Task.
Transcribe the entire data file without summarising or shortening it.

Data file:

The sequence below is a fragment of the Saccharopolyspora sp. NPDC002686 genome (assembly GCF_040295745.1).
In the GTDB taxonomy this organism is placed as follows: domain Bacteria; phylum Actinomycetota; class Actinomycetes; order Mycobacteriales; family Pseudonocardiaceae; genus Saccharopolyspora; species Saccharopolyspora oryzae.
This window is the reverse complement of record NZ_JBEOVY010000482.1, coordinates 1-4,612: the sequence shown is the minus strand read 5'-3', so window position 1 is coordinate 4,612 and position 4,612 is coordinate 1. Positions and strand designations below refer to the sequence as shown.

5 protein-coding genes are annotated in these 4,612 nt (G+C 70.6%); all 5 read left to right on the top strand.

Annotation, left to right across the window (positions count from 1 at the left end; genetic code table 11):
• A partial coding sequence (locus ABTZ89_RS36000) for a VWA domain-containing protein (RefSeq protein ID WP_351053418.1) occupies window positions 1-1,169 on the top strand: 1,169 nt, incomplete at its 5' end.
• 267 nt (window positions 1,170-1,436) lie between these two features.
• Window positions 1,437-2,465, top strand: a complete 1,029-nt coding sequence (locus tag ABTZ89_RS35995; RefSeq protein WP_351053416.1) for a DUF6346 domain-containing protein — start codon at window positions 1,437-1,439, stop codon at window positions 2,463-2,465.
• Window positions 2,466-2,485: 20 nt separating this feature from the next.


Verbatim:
The sequence below is a fragment of the Saccharopolyspora sp. NPDC002686 genome (assembly GCF_040295745.1).
In the GTDB taxonomy this organism is placed as follows: domain Bacteria; phylum Actinomycetota; class Actinomycetes; order Mycobacteriales; family Pseudonocardiaceae; genus Saccharopolyspora; species Saccharopolyspora oryzae.
This window is the reverse complement of record NZ_JBEOVY010000482.1, coordinates 1-4,612: the sequence shown is the minus strand read 5'-3', so window position 1 is coordinate 4,612 and position 4,612 is coordinate 1. Positions and strand designations below refer to the sequence as shown.

5 protein-coding genes are annotated in these 4,612 nt (G+C 70.6%); all 5 read left to right on the top strand.

Annotation, left to right across the window (positions count from 1 at the left end; genetic code table 11):
• A partial coding sequence (locus ABTZ89_RS36000) for a VWA domain-containing protein (RefSeq protein ID WP_351053418.1) occupies window positions 1-1,169 on the top strand: 1,169 nt, incomplete at its 5' end.
• 267 nt (window positions 1,170-1,436) lie between these two features.
• Window positions 1,437-2,465, top strand: a complete 1,029-nt coding sequence (locus tag ABTZ89_RS35995; RefSeq protein WP_351053416.1) for a DUF6346 domain-containing protein — start codon at window positions 1,437-1,439, stop codon at window positions 2,463-2,465.
• Window positions 2,466-2,485: 20 nt separating this feature from the next.